Hops have been cultivated for use in brewing for over 1000 years. The earliest known cultivation was in Central Europe, and by the early 1500s, cultivation had spread to Western Europe and Great Britain. At the turn of the century, about one dozen varieties of hop were being used for brewing; today, there are over one hundred. The focus of breeding programs has been to maintain desirable characteristics, while improving yield and disease resistance.***
Hops are a natural preservative and part of the early use of hops in beer was to preserve it. Hops were added directly to the cask after fermentation to keep it fresh while it was transported. This is how one particular style of beer, India Pale Ale, was developed. At the turn of the 18th century, British brewers began shipping strong ale with lots of hops added to the barrels to preserve it over the several month voyage to India. By journey’s end, the beer had acquired a depth of hop aroma and flavor. Perfect for quenching the thirst of British personnel in the tropics.***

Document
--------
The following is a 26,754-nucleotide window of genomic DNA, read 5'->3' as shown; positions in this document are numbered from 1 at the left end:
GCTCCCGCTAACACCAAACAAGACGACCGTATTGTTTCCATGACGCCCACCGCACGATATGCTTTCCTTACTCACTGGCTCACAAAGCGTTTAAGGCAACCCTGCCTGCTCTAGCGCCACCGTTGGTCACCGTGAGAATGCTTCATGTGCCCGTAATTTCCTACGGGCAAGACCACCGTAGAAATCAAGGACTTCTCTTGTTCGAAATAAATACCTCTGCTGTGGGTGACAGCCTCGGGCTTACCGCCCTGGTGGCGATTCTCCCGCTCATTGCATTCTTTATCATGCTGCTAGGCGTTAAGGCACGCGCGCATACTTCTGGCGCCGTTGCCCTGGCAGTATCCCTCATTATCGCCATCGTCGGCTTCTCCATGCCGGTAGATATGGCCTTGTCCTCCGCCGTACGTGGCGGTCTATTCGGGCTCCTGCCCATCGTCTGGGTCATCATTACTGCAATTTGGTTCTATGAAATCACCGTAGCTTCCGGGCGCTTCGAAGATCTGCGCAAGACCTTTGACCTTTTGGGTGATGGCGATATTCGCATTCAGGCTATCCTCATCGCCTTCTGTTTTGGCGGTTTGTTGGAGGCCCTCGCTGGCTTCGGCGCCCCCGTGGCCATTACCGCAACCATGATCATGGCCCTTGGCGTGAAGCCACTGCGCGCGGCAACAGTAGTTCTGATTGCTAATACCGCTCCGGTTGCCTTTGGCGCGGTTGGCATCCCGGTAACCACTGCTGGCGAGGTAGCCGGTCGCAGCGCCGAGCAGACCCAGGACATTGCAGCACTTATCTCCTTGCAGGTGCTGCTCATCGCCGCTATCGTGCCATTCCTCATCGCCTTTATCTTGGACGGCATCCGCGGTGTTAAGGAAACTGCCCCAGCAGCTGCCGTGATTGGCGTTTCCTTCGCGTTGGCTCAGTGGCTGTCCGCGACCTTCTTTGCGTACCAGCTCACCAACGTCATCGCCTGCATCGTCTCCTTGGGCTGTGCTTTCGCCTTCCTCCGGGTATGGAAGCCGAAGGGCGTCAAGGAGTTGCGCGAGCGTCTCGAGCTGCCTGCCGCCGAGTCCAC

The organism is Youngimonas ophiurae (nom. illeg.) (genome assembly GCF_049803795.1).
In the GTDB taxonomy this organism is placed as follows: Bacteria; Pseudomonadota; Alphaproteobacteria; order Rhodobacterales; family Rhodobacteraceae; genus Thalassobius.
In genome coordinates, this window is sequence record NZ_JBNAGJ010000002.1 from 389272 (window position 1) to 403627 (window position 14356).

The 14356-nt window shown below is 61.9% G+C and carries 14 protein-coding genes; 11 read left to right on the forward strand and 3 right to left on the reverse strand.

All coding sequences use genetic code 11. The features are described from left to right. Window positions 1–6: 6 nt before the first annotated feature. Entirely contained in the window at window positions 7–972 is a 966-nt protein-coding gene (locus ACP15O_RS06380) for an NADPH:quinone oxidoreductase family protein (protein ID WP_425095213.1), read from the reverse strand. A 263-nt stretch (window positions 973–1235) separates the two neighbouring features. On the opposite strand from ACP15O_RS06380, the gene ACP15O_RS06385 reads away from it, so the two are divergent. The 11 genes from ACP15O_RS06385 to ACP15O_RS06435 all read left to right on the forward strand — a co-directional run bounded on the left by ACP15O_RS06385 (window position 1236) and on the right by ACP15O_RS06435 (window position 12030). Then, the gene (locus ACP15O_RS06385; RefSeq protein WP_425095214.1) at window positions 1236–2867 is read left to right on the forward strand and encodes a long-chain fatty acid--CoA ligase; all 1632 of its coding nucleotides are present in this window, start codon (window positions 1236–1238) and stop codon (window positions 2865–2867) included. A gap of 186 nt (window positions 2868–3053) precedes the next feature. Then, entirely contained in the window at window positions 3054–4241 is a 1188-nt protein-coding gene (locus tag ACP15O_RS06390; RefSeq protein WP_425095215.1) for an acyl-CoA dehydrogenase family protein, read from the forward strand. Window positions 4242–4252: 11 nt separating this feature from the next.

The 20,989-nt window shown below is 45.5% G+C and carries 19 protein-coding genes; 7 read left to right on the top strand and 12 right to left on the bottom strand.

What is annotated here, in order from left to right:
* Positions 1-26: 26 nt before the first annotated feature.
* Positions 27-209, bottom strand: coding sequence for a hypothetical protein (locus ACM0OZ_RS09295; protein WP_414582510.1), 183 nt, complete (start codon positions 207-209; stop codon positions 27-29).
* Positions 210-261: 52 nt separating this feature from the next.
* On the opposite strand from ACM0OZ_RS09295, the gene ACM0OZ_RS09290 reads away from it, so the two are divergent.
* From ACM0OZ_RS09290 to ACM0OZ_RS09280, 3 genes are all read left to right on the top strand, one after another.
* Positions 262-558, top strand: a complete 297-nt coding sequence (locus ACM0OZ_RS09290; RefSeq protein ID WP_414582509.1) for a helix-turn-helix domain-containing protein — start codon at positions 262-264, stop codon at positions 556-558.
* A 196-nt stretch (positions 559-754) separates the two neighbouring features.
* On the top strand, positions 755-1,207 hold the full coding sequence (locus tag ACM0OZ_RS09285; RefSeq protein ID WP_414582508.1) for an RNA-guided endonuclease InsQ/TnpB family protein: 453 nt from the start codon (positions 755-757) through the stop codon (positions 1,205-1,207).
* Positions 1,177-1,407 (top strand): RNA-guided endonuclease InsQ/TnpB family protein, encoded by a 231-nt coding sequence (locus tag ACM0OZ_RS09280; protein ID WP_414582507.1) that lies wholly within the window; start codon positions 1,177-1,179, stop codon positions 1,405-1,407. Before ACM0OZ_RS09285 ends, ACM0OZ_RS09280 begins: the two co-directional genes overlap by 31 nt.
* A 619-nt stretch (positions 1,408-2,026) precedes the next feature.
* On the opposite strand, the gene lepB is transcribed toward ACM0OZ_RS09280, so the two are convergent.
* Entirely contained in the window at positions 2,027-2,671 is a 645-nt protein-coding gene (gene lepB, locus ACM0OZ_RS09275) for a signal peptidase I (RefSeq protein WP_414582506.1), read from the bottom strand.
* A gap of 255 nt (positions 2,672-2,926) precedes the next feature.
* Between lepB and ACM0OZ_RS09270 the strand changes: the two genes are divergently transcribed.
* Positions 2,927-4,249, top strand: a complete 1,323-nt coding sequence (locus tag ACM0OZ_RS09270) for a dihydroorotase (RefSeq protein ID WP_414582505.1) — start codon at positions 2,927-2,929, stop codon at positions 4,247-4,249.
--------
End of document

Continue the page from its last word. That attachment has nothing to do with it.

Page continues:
Beer wouldn’t be beer without hops – hops provide the balance, and are the signature in many styles. The bitterness contributed by hops balances the sweetness of the malt sugars and provides a refreshing finish. The main bittering agent is the alpha acid resin which is insoluble in water until isomerized by boiling. The longer the boil, the greater the percentage of isomerization and the more bitter the beer gets. However, the oils that contribute characteristic flavors and aromas are volatile and are lost to a large degree during the long boil. There are many varieties of hops, but they are usually divided into two general categories: Bittering and Aroma. Bittering hops are high in alpha acids, at about 10 percent by weight.***